4.0

The Ardor

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<i>The Ardor</i>

A punishingly paced, self-consciously arty Argentinean Western about a mysterious do-gooder (Gael Garcia Bernal) who decides to help a terrorized farmer take a stand against murderous land-grabbers, The Ardor tries to make an ill-defined philosophical statement about man, animal and the animal within man, but gets more lost in the weeds than its subjects do in the dense, overgrown rainforest that serves as the movie’s setting. This out-of-competition premiere at the 2014 Cannes Film Festival is steeped in atmosphere but lacking any sort of mooring or punch that would make an audience care—it’s a fine example of cinema that feels like it would connect much better if reverse-adapted into a book.

Not to be confused with Byun Young-joo’s 2002 South Korean import Ardor, writer-director Pablo Fendrik’s film centers around a young man whom the credits identify as Kai (Bernal), but who is essentially The Man With No Name. As a group of armed mercenaries, led by Tarquinho (Claudio Tolcachir), set fire to a hillside as part of their apparent plot to take over as much slightly farmable jungle acreage as possible, Kai scampers away. Shirtless and barefoot, he is taken in by a kindly neighboring farmer (Chico Diaz) and his daughter Vania (Alice Braga). After her father is cut down by the aforementioned mercenaries, Vania is kidnapped. Kai promptly rescues her, and the pair then makes off into the wilderness, trailed by the men with guns.

Bested by Wild Tales as Argentina’s Best Foreign Language Film Oscar submission last year, Fendrik’s movie is less methodical cat-and-mouse, and more meandering statement about the avarice of man. It pays rich, obvious homage to classical filmmaking—most emphatically in a willfully evocative finale that apes the square-jawed tropess of Sergio Leone Westerns that are now deployed as visual shorthand in TV commercials advertising canned chili. (Sebastian Escofet’s music for this sequence even incorporates tolling bells.)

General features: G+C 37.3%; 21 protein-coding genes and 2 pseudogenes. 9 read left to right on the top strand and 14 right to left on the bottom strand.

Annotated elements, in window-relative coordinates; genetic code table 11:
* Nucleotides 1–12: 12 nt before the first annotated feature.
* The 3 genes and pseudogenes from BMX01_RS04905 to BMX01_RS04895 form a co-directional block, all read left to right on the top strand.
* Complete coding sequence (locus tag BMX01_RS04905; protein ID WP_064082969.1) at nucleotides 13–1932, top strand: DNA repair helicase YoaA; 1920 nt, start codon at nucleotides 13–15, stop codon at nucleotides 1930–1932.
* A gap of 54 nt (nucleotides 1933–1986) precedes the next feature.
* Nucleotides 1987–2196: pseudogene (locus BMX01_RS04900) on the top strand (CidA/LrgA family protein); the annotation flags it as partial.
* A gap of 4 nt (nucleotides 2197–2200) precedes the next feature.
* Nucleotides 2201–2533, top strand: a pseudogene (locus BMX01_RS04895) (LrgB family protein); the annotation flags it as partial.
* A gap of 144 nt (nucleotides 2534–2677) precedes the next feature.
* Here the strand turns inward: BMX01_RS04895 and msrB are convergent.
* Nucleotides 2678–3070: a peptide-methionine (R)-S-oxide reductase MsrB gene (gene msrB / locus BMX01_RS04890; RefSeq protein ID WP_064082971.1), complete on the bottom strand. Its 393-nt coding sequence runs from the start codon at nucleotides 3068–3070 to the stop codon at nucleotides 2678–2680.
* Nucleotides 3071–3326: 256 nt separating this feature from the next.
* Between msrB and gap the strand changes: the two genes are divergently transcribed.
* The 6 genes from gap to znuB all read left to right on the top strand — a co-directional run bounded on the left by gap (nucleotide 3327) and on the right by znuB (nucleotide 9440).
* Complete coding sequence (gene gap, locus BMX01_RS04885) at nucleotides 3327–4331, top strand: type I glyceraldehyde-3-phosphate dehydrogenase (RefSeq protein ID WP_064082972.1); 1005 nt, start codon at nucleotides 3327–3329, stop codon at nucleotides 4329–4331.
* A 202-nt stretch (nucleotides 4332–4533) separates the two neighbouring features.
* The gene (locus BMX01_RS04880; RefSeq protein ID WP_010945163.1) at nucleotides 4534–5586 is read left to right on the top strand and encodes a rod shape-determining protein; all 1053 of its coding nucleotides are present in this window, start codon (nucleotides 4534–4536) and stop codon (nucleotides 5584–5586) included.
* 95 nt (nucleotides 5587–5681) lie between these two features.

Fendrik clearly fancies his movie a mixture of suspense and swollen genre metaphor, but both his writing and his stagings habitually undercut him. His characterizations are wafer thin, which feed a general lack of tension. Kai has a connection to Tarquinho and his crew, of course, but it’s not something that really elevates The Ardor or takes it off in any interesting or different direction. Then there’s an absolutely ridiculous “escape” sequence where Kai rows away down a river while two men unload bullets all around him, finally shattering an oar but not hitting him. This would seem to indicate a more, well, representational or ethereal grasp of action and spatial relationships, but other sequences are constructed more literally.

The Ardor connects best on a visual level. Cinematographer Julian Apezteguia trades in lots of languorous pans, presumably to further emphasize the more ruminative aspects of the material—as well as to convey humankind’s small space in this vast natural expanse, and the vague menace that hangs over its essential out-of-placeness. (Unfortunately, there’s also a tiger that shows up sporadically, to make eyes at Kai and mouth the words “I’m symbolic” at viewers.) Yet, some of the early nighttime scenes, cloaked in shadow and orange candlelight, would make a Renaissance painter proud.

But there’s only so much redolent framing one can appreciate in a movie so sluggishly paced and untethered to intrigue. The performances, too, all suffer as a result of Fendrik having clearly clued everyone in to the fact that they’re not so much making a movie as engaging in an act of cinematic offering and reverence. Hence, everyone speaks his or her dialogue slowly…to illustrate that it is…important and full of…meaning. Bernal has an innate watchability and light touch with his typically smoldering presence, but he’s playing an idea here, not a character.

Those predisposed to swoon at the genre offspring of Westerns and foreign art house cinema, in addition to Bernal completists, may find meager reward herein—but Fendrik’s plodding film will be a chore for everyone else. Grim for only grimness’s sake, The Ardor embodies what it is less adventurous American viewers find so stereotypically precious and off-putting about world cinema.

Director: Pablo Fendrik
Starring: Gael Garcia Bernal, Alice Braga, Claudio Tolcachir, Chico Diaz, Jorge Sesan, Julian Tello, Ivan Steinhardt
Release Date: July 31, 2015


Entertainment journalist Brent Simon is a sworn enemy to auto-play website videos and Time Magazine’s 2006 Person of the Year, as well as a member of the Los Angeles Film Critics Association. You can follow him on Twitter.

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